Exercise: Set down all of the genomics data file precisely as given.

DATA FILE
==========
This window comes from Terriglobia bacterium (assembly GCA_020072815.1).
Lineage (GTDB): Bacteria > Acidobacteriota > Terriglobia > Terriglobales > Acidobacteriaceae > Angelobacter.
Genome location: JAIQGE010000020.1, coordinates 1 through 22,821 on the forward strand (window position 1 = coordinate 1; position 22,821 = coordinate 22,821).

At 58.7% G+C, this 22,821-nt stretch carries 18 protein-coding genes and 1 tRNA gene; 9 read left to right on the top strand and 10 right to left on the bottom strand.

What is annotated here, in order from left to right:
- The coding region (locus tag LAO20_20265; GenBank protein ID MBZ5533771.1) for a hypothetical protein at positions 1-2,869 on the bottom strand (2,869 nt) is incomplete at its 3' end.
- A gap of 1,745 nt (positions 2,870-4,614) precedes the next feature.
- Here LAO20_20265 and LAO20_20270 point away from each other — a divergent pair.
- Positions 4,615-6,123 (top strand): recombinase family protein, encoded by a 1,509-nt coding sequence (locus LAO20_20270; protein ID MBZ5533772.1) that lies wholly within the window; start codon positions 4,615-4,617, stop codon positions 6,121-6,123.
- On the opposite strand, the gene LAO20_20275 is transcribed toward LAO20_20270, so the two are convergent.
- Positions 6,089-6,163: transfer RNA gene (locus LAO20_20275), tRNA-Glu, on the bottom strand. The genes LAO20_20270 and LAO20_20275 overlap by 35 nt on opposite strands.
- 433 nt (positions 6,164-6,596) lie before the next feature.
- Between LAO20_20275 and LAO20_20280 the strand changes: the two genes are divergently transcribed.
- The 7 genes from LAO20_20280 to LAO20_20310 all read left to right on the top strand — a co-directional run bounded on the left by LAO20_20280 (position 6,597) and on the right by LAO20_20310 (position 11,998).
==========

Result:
This window comes from Terriglobia bacterium (assembly GCA_020072815.1).
Lineage (GTDB): Bacteria > Acidobacteriota > Terriglobia > Terriglobales > Acidobacteriaceae > Angelobacter.
Genome location: JAIQGE010000020.1, coordinates 1 through 22,821 on the forward strand (window position 1 = coordinate 1; position 22,821 = coordinate 22,821).

At 58.7% G+C, this 22,821-nt stretch carries 18 protein-coding genes and 1 tRNA gene; 9 read left to right on the top strand and 10 right to left on the bottom strand.

What is annotated here, in order from left to right:
- The coding region (locus tag LAO20_20265; GenBank protein ID MBZ5533771.1) for a hypothetical protein at positions 1-2,869 on the bottom strand (2,869 nt) is incomplete at its 3' end.
- A gap of 1,745 nt (positions 2,870-4,614) precedes the next feature.
- Here LAO20_20265 and LAO20_20270 point away from each other — a divergent pair.
- Positions 4,615-6,123 (top strand): recombinase family protein, encoded by a 1,509-nt coding sequence (locus LAO20_20270; protein ID MBZ5533772.1) that lies wholly within the window; start codon positions 4,615-4,617, stop codon positions 6,121-6,123.
- On the opposite strand, the gene LAO20_20275 is transcribed toward LAO20_20270, so the two are convergent.
- Positions 6,089-6,163: transfer RNA gene (locus LAO20_20275), tRNA-Glu, on the bottom strand. The genes LAO20_20270 and LAO20_20275 overlap by 35 nt on opposite strands.
- 433 nt (positions 6,164-6,596) lie before the next feature.
- Between LAO20_20275 and LAO20_20280 the strand changes: the two genes are divergently transcribed.
- The 7 genes from LAO20_20280 to LAO20_20310 all read left to right on the top strand — a co-directional run bounded on the left by LAO20_20280 (position 6,597) and on the right by LAO20_20310 (position 11,998).